ARK's Wood says rotation to value a long-term positive despite tech selloff

(Reuters) - ARK Investment Management Chief Executive Cathie Wood defended her strategy on Monday, arguing the recent outperformance of value and economically sensitive cyclical sectors will make for a stronger bull market and help her funds in the longer term.

ARK’s popular exchange traded funds have been battered by a recent shift away from the high-flying technology stocks that led markets higher for most of 2020, with the ARK Innovation exchange traded fund off 11% year-to-date.

“Right now the market is broadening out. In an underlying sense the bull market is strengthening and that will play to our benefit over the longer term,” Wood told CNBC in an interview.

Wood shot to prominence over the last year with outsized bets on companies such as Tesla and Square that surged during the pandemic, attracting $14.84 billion in inflows over the past 12 months, according to Lipper data.

But technology stocks have faltered in recent weeks, as rising bond yields and expectations of an economic rebound spur a powerful rotation out of the “stay-at-home” names that drove markets higher for most of 2020 and into companies that would most benefit from an economic reopening.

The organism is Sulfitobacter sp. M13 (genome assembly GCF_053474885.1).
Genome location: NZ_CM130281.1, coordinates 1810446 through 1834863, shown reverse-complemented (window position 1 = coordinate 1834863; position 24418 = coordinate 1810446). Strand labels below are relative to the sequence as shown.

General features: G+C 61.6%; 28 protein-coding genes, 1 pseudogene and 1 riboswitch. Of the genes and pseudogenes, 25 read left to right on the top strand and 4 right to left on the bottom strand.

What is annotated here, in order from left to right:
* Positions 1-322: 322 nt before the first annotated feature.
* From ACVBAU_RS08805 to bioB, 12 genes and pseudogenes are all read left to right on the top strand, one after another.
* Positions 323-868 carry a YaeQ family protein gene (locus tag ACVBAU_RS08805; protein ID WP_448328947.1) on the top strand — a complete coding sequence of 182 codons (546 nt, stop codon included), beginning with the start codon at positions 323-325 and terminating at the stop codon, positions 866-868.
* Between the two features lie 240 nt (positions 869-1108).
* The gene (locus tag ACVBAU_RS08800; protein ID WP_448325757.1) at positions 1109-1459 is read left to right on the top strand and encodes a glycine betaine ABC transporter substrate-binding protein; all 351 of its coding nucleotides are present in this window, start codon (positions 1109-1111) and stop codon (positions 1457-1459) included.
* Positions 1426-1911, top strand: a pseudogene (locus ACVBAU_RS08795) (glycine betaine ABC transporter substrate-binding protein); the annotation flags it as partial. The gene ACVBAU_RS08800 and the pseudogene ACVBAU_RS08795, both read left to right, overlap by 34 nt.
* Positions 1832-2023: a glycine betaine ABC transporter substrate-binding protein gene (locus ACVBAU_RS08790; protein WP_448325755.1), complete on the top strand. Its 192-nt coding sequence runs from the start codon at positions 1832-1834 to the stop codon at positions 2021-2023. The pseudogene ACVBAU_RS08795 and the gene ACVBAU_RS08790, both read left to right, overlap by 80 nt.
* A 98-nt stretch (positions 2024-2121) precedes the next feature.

The tech-heavy Nasdaq on Monday confirmed a correction as it closed 10% lower than its record close in February. [.N]

Wood noted that the rapid increase in interest rates has “shaken a lot of investors” and helped trigger a rotation into value sectors which was has been “part of the reason for Ark’s setbacks.”

The stock picker also pointed to Invitae Corp, another holding which is getting “hammered” despite being “one of the most important companies in the genomic revolution.” Shares of the ETF’s top holding, Tesla Motors, fell 5.8% on Monday and are off more than 20% this year.

“We’re becoming more and more optimistic about our portfolios in the selloff,” Wood said.

The Ark ETF lost 5.8% on Monday and is 29.6% below its record close of Feb. 12.

Reporting By Sinéad Carew; Editing by Ira Iosebashvili and Richard Pullin